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Brooks v. Rivera

Supreme Court of New York, First Department

July 19, 2013

Lamour BROOKS and Tyrah Brooks, Plaintiffs-Respondents,
v.
Michael RIVERA, Defendant-Appellant, and Motor Vehicle Accident Indemnification Corporation, Nonparty-Appellant. No. 570904/12.

Editorial Note:

This decision has been referenced in a table in the New York Supplement.

Nonparty Motor Vehicle Accident Indemnification Corporation (MVAIC), as limited by its briefs, appeals from that portion of an order of the Civil Court of the City of New York, New York County (Tanya R. Kennedy, J.), entered November 28, 2011, which, after a framed-issue hearing, determined that plaintiffs were not the victims of an intentional tort and, in effect, directed nonparty Motor Vehicle Accident Indemnification Corporation (MVAIC) to appear on behalf of and defend defendant in the action.

Present: SCHOENFELD, J.P., SHULMAN, HUNTER, JR., JJ.

PER CURIAM.

Order (Tanya R. Kennedy, J.), entered November 28, 2011, reversed, with $10 costs payable by plaintiffs, and motion denied.

Plaintiffs were injured on October 3, 2011 when, while standing on a public sidewalk, they were struck and injured by an uninsured automobile driven by defendant. In a subsequent criminal prosecution arising from the occurrence, defendant pled guilty to intentional felony assault with respect to plaintiff Tyrah Brooks (Tyrah) and reckless felony assault with respect to plaintiff Lamour Brooks (Lamour).

" A criminal conviction, whether by plea or after trial, is conclusive proof of its underlying facts in a subsequent civil action and collaterally estops a party from relitigating the issue," where, as here, there is " an identity of issues in the criminal and subsequent civil actions and ... the defendant ... had a full and fair opportunity to contest the issues raised in the criminal proceedings" ( Grayes v. DiStasio, 166 A.D.2d 261, 262-263 [1990] ). Thus, for purposes of determining nonparty MVAIC's liability, defendant's conviction of intentional assault as to Tyrah " precludes a finding here that the act was the result of an accident rather than intent" ( see Valle v. Blackwell, 173 A.D.2d 390, 390 [1991] ). Nor does defendant's conviction for the reckless assault of Lamour dictate a contrary result, where the evidence at the framed-issue hearing established that Lamour's injuries were inherent in defendant's act of driving his car onto a sidewalk intending to injure Tyrah ( see Progressive N. Ins. Co. v. Rafferty, 17 A.D.3d 888, 889 [2005] ).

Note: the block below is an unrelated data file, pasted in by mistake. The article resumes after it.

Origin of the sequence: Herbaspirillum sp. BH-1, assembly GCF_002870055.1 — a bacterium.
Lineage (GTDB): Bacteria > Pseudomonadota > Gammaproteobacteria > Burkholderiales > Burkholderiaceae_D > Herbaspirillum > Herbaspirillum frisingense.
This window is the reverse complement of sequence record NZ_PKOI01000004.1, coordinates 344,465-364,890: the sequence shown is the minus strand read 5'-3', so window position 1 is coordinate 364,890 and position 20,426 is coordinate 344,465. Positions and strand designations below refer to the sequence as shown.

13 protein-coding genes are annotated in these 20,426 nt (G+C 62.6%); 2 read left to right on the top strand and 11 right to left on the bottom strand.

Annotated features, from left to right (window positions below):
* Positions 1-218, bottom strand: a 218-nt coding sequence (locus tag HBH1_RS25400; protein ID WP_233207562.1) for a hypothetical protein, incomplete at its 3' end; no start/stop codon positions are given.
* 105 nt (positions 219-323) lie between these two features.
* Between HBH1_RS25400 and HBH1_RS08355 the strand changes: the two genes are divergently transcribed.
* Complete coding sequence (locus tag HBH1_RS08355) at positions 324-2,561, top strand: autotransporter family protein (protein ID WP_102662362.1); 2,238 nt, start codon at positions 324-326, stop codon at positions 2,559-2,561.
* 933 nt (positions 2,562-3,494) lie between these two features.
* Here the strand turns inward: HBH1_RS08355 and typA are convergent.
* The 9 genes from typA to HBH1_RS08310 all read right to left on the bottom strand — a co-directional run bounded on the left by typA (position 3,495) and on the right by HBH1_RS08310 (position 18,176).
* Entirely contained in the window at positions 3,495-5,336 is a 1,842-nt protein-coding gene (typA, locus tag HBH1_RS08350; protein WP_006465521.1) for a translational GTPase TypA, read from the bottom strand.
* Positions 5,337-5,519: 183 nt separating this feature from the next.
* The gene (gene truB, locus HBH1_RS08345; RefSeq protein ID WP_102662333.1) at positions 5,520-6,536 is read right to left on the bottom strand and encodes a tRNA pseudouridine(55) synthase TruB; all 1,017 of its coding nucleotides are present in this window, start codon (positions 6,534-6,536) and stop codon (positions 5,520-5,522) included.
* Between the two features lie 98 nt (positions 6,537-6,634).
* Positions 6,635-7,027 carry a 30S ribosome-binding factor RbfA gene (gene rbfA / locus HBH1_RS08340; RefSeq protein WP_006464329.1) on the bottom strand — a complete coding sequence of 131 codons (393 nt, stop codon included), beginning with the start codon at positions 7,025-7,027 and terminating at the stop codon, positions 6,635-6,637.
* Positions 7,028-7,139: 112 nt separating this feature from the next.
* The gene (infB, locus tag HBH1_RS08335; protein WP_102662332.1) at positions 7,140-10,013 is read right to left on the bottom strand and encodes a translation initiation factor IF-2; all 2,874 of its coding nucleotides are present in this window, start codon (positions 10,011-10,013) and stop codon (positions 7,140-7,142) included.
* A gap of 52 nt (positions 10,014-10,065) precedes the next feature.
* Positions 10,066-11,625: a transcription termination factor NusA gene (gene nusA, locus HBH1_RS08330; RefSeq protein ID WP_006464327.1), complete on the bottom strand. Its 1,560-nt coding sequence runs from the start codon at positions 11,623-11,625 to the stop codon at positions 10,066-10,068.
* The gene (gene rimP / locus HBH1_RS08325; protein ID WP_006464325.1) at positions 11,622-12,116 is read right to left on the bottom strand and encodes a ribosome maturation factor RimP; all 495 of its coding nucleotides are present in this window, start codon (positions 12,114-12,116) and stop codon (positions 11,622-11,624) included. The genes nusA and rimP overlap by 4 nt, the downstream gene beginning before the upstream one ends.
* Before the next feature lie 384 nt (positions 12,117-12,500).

Although plaintiffs' motion for relief against MVAIC was not brought in the proper form, we have treated the motion as one seeking declaratory relief against MVAIC ( see CPLR 103[c] ), which Civil Court has jurisdiction to render in the circumstances here present ( see CCA 212-a). We deny the motion on the merits, however, since MVAIC'S liability would only attach if the injury-producing conduct was the result of an accident rather than an intentional act ( see McCarthy v. Motor Veh. Acc. Indem. Corp., 16 A.D.2d 35 [1962], affd 12 N.Y.2d 922 [1963]; Valle v. Blackwell, 173 A.D.2d at 390).


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